Devar Torah

Wednesday, 28 November, 2012 - 11:45 pm

A Long Distance Fabrengen
What a Yud-Tes Kislev farbrengen can accomplish

By Rabbi Shimon Raichik

“Yud-Tes Kislev is a day to farbreng together, resolve to establish times to study Torah and Chessidus, and follow the ways and customs of Chassidus, with true love and friendship” (Hayom Yom).

A 'lost soul' finds himself at a Yud-Tes Kislev farbrengen, as described by the Previous Rebbe on Acharon shel Pesach, 1934:

In the city of Petersburg there once lived a wealthy man who was born into a Chassidic family in the Mohilev region. At the age of fourteen, he left his community and moved to the big city of Petersburg. There he succumbed to the pressures and pleasures of the time and place, until he eventually desecrated Shabbos, ate treif food, etc.

Nevertheless, he maintained some interest in Chabad. When the Alter Rebbe's portrait was first publicized, he commissioned a famous artist to make a large copy of it, as well as a portrait of my great- grandfather, the Tzemach Tzedek. He prominently displayed the paintings in his library, adjoining his study.

Years passed, and his business prospered. The Jewish names he gave his children at birth were soon replaced by Russian names. His extravagant house- hold pursued the pleasures of the world with passion. His social circle was comprised mostly of non-Jews, or assimilated Jews who had forgotten their roots.

One day, in the winter of 1892, he had to visit the home of a local Chassidic merchant regarding a business matter. Coming in, he saw the rooms filled with people sitting around festive tables and everyone was singing joyously. The heartwarming scene reminded him of his childhood years at his parents' home.

The host immediately rose to welcome his guest and ushered him into his office, to discuss their business. The Chossid had known this man's parents, and was aware that he had strayed very far.

When their business was done, the guest asked:

"Excuse me, but what occasion are you celebrating today? Do I owe you a Mazel Tov for a family event?" "Yes," replied the host, ''we are indeed celebrating a family simchah. We were just talking long distance with our parents in Gan Eden. We were so glad to hear good regards from them, that we have gathered to celebrate."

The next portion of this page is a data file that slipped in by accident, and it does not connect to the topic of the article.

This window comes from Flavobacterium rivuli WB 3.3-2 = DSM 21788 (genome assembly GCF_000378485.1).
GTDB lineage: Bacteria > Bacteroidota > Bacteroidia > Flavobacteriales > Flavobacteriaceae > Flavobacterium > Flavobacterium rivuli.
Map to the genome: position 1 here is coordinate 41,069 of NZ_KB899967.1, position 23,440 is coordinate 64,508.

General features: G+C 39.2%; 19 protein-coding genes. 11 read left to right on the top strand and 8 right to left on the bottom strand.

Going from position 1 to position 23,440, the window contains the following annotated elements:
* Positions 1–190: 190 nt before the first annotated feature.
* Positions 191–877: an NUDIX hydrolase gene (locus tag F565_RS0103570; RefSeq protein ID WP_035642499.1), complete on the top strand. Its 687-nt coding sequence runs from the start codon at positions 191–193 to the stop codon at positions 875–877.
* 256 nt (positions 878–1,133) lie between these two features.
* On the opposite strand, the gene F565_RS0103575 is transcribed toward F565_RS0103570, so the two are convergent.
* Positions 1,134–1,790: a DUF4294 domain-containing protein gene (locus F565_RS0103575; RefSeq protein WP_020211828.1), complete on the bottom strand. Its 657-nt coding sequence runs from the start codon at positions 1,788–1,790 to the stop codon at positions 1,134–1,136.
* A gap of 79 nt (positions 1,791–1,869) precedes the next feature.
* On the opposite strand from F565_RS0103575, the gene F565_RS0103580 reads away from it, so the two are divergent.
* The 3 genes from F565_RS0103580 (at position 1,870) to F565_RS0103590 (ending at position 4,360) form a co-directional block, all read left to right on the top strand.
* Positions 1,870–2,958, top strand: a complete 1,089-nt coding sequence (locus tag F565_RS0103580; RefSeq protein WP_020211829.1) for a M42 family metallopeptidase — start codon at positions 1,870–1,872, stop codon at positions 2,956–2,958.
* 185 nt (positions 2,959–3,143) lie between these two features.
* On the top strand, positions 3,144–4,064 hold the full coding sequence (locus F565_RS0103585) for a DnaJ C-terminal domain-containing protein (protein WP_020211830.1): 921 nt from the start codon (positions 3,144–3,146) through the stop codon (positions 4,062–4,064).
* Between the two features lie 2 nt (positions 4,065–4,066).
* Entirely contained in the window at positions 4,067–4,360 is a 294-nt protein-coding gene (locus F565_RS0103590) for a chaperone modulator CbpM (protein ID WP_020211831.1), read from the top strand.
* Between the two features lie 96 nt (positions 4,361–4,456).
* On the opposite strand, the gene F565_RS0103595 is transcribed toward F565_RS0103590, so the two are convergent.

Seeing the perplexed look on his guest's face, the host continued: "Today is Yud-Tes Kislev, the day of the Alter Rebbe's liberation. There is a great celebration right now in the Alter Rebbe's abode in Heaven. The Tzaddikim have assembled there to wish him Mazel Tov on his liberation and the growth of Chassidism. Our parents and grandparents who used to travel long distances to visit the Rebbes of their respective generations are also joining in the celebration. We, their children and grandchildren, are rejoicing together here, joining them up there, celebrating this holiday."

Hearing these poignant words, the guest felt like joining the farbrengen for a while. Feeling strange and distant, he was ashamed to do so. How could he, who ate treif food, join these pious people?

Reading his guest's mind, the host invited him to join the celebration, saying: "By the way, my dear friend, while you're here,' you will get regards from your father and grandfather, too ... " The host did everything to make him feel at home.

A seudas Mitzvah is always a wonderful occasion among Chassidim, especially a seudah held in honor of Yud-Tes Kislev, which is celebrated in cities and towns around the world. This celebration was being held in the very place where the miracle of liberation had occurred. This farbrengen happened over 40 years ago, when the elderly Chassidim (including Reb Yitzchok and Reb Zalman Rubashov) who had known the Chassidim and misnagdim who were present at the first Yud-Tes Kislev, were still alive. This Yud-Tes Kislev feast was thus celebrated with exceptional joy and enthusiasm.

Several hours passed. The guest forgot entirely that he had reserved theater tickets for his friends and himself. So absorbed was he among his Chassidic brethren, that is seemed to him that he was back in his parents' home.

He recalled the festive Yud-Tes Kislev dinners that were served in his grandfather's little shul, He also remembered the special dinner which his grand- mother, mother and aunts used to prepare when his grandfather came home from visiting the Rebbe in Lubavitch. Recollections from his youth now sprang to life. He fondly recalled Reb Boruch Asher the melamed, the Chassidic teacher of his childhood.

He stayed at the farbrengen for several hours. In 1897, a friend of mine told me that when this man came home from the Yud-Tes Kislev farbrengen, he walked straight into his library and recited the Maariv prayers with heartbreaking sobs of sincere regret that came from deep within him.

Within a few days he bought new dishes, kashered his kitchen, and became a new person.

Some people turn to repentance through a pogrom or because of a harsh dictator such as Haman. But why wait for hard- ship? Repentance can better be aroused by a loving farbrengen, or by memories of a true Jewish home. Better through kindness than through suffering, G-d forbid.

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